Liked by 1 person

      • Okay, but we don’t have control of Congress; so, that’s not an option. Let’s focus on what is practicable.

        Republicans send “poll watchers” to voting sites. We could send “poll watcher watchers” to voting sites.

        Republicans use the levers of government to suppress voter turnout. We could use the power of public opinion, through the media, to expose Republicans’ anti-democracy efforts and to educate voters about how to enforce their voting rights.

        Republicans file lawsuits to purge voter rolls and to restrict the right to vote. We can file lawsuits to hold Republicans accountable for disenfranchising voters.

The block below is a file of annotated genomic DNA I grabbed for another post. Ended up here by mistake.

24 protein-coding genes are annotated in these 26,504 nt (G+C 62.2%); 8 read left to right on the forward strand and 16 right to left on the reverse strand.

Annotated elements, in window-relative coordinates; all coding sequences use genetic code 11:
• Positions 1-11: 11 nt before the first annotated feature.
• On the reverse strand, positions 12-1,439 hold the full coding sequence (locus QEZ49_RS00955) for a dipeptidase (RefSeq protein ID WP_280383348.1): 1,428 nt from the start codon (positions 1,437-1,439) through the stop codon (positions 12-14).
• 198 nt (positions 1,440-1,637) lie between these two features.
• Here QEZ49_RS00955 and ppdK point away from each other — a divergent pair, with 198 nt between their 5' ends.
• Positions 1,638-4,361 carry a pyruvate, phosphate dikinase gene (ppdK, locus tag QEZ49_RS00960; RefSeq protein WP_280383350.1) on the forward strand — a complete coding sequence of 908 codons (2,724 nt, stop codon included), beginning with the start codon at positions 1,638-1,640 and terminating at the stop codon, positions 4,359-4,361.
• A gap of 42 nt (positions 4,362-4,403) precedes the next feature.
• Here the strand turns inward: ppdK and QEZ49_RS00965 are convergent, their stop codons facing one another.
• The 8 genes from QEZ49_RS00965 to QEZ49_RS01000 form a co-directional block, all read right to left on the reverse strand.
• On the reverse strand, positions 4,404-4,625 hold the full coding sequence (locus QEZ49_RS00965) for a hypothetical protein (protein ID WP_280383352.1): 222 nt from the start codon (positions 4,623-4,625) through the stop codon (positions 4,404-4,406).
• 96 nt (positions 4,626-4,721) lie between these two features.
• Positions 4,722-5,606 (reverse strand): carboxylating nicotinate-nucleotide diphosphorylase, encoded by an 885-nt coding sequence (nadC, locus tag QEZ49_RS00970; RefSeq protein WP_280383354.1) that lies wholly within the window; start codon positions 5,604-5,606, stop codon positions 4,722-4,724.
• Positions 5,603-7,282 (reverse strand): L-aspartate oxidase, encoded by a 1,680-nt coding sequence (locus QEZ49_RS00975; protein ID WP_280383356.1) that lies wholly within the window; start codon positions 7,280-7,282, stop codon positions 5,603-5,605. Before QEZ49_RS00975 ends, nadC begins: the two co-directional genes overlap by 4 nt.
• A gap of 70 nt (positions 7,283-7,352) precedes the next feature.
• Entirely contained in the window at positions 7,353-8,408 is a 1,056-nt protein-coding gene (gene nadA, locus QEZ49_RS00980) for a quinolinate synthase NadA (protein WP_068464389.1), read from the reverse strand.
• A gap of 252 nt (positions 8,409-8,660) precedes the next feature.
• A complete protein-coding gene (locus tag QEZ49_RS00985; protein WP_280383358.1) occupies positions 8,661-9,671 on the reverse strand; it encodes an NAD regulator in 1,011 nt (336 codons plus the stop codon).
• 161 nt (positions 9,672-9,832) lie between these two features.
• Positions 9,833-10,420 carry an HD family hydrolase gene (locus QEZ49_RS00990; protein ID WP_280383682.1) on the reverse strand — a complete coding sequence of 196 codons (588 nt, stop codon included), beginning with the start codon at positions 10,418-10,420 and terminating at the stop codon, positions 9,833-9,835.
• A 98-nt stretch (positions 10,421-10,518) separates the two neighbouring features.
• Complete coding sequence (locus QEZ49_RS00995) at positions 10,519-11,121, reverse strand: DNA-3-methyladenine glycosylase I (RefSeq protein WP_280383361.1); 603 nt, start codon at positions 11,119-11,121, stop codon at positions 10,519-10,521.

Yes, such efforts take effort, money, and organizing. But, isn’t defending democracy worth it?

        Liked by 1 person

      • It’s absolutely worth it. The Democrats are also filing lawsuits right and left to beat back the Republican attempts to curb voting this November, notably with restriction around voting by mail. Being a poll watcher is always an option, and encouraging others to sign up to be one is a good idea. As for public opinion and the media, the difficulty is getting attention on what is considered a local issue. They’ll cover the long lines in Georgia on Election Night or the following night, but they won’t cover the county commissioner’s meeting where the closing of polling stations was voted on. I’m all ears for ideas on how we help local constituents get the attention they need on these issues.

        Liked by 1 person